Let us now look at how it works when there are multiple nodes in the docker swarm cluster. In this case, we have a three-node docker swarm cluster running two instances of the
my-web-server. Since we only requested for two replicas, the third docker host is free and has no instances. Let us first keep ingress networking out of our discussion and see how this arrangement works without it.
Without the ingress networking, how do we expect the user to access our services in a swarm cluster of multiple nodes?
From the representation above, the third host finds the services of the cluster inaccessible.
Since this is a cluster, we expect the users to be able to access services from any node in our cluster, meaning any user should be able to access the web server using the IP address of any of these containers since they are all part of the same cluster.
Without ingress cluster networking, a user could access the web server on nodes 1 and 2 but not on node 3. This is because there is no web service instance running on node 3.
Here is how an ingress network solves this problem:
An ingress network creates a load balancer that works by receiving requests from any node in the cluster and forwarding that to the respective instance on any other node, essentially creating a routing mesh.
The routing mesh helps in routing the user traffic received on a node that isn’t even running an instance of the web service to other nodes where the instances are actually running. Again all of this is the default behavior of Docker Swarm, and you don’t need to do any additional configurations. Simply create your service specify the number of replicas, and publish the port.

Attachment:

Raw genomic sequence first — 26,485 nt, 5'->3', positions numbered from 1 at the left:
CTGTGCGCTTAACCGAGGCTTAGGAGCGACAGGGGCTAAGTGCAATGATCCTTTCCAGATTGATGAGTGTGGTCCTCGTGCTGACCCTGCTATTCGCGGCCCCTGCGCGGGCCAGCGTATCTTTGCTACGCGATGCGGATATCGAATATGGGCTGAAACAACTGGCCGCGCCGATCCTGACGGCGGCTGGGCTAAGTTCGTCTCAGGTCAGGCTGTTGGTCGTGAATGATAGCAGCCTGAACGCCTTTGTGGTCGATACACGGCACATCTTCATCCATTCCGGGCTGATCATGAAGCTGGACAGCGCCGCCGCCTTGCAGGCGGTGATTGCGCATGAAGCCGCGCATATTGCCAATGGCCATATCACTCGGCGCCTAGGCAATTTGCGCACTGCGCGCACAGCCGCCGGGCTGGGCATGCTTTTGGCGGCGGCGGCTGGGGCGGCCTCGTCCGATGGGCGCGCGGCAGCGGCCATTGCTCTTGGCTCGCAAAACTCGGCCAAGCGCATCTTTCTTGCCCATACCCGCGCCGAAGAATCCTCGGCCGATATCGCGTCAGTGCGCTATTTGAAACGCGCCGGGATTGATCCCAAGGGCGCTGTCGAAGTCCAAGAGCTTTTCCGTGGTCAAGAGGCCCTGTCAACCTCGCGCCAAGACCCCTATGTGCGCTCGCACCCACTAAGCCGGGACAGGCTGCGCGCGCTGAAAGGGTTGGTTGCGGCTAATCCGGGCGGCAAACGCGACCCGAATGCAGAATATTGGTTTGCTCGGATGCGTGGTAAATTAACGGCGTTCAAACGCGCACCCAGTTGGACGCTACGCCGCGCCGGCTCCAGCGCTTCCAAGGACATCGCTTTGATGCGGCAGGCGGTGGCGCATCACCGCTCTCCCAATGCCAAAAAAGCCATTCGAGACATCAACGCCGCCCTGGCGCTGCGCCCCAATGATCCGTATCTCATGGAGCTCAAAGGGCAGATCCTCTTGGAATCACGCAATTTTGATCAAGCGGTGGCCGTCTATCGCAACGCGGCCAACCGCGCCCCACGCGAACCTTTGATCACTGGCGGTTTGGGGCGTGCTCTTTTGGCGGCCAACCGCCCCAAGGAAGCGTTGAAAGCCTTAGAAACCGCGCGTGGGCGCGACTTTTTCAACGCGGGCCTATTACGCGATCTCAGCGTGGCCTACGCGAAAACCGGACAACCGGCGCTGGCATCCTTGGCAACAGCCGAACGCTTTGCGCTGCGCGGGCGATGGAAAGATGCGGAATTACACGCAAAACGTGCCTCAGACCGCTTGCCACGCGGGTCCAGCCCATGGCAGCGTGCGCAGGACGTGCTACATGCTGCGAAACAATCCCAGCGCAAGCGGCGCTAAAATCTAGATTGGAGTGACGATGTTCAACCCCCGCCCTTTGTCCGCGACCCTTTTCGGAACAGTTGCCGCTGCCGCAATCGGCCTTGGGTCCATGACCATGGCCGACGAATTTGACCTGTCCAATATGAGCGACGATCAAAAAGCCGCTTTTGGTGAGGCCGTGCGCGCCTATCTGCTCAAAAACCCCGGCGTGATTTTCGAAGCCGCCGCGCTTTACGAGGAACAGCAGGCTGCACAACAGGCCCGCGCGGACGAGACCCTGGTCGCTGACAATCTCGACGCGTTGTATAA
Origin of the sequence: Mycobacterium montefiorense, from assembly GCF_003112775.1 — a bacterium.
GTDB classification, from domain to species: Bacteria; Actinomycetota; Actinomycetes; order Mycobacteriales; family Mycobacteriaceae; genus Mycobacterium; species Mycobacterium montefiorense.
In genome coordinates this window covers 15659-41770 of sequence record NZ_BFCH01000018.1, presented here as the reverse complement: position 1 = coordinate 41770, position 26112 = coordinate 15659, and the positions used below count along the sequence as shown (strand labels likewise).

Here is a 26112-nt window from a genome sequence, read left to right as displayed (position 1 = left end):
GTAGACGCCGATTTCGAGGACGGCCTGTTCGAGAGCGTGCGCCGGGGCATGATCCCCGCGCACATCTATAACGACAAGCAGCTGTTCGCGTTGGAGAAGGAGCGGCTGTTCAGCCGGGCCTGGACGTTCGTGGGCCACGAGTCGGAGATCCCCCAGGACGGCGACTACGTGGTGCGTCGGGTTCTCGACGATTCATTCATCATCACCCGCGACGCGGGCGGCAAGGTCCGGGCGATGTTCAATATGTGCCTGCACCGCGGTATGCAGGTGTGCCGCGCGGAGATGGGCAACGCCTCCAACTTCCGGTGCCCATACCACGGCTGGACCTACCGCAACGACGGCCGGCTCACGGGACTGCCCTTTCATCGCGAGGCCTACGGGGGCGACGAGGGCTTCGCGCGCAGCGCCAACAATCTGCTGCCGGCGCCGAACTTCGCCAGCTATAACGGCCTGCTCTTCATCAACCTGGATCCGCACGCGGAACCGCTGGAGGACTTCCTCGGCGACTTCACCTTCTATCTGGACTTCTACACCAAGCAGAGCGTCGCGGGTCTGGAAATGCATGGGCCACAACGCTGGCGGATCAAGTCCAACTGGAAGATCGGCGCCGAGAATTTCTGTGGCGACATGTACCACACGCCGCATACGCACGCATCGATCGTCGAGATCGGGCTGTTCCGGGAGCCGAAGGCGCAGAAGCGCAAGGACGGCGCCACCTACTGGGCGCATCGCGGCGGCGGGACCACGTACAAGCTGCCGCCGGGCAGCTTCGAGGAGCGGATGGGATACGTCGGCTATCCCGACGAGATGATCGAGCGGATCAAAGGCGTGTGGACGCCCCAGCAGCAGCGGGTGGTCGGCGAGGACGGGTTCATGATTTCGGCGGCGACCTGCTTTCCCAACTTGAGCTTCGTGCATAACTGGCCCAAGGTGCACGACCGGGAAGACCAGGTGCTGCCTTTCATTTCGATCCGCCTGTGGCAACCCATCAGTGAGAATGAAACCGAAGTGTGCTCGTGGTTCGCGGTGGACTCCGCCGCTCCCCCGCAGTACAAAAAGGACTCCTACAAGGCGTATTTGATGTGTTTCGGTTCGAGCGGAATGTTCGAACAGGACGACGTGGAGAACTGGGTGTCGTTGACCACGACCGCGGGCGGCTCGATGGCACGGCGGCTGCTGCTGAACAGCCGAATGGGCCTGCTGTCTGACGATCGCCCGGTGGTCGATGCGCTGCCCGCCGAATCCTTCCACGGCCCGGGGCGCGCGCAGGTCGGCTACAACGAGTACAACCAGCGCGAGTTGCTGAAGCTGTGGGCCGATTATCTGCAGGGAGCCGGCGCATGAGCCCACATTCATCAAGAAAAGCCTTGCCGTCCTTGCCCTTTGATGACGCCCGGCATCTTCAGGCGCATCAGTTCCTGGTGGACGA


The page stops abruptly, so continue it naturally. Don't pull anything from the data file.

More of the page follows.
Docker swarm will ensure that the instances are distributed equally across the cluster. The ports are published on all the nodes, and the users can access the services using the IP of any of the nodes. When they do, traffic is routed to the right services internally.
How Do Containers Discover Each Other?
We have been talking about containers communicating with each other. Now how exactly does that work? Consider the scenario below:
Here we have a web service and a MySQL database service running on the same node or worker.
How can I get a user or service to access the database on the database container? You could use the internal IP address of the MySQL container, which in this case is 18.104.22.168.
But this is not ideal. The container is not guaranteed to get the same IP when the system reboots. The right way to do it is to use the container name. All containers in the docker host can resolve each other with the container's name.
Docker has a built-in DNS server that helps the containers to resolve each other using the container name. Note that the built-in DNS server always runs at address 127.0.0.11.
The Docker network's power lies in its versatility. Developers have many options available when considering what's best for their project. Watch this video to learn Docker advanced networking concepts.
The best way to master Docker Networking concepts is to practice them.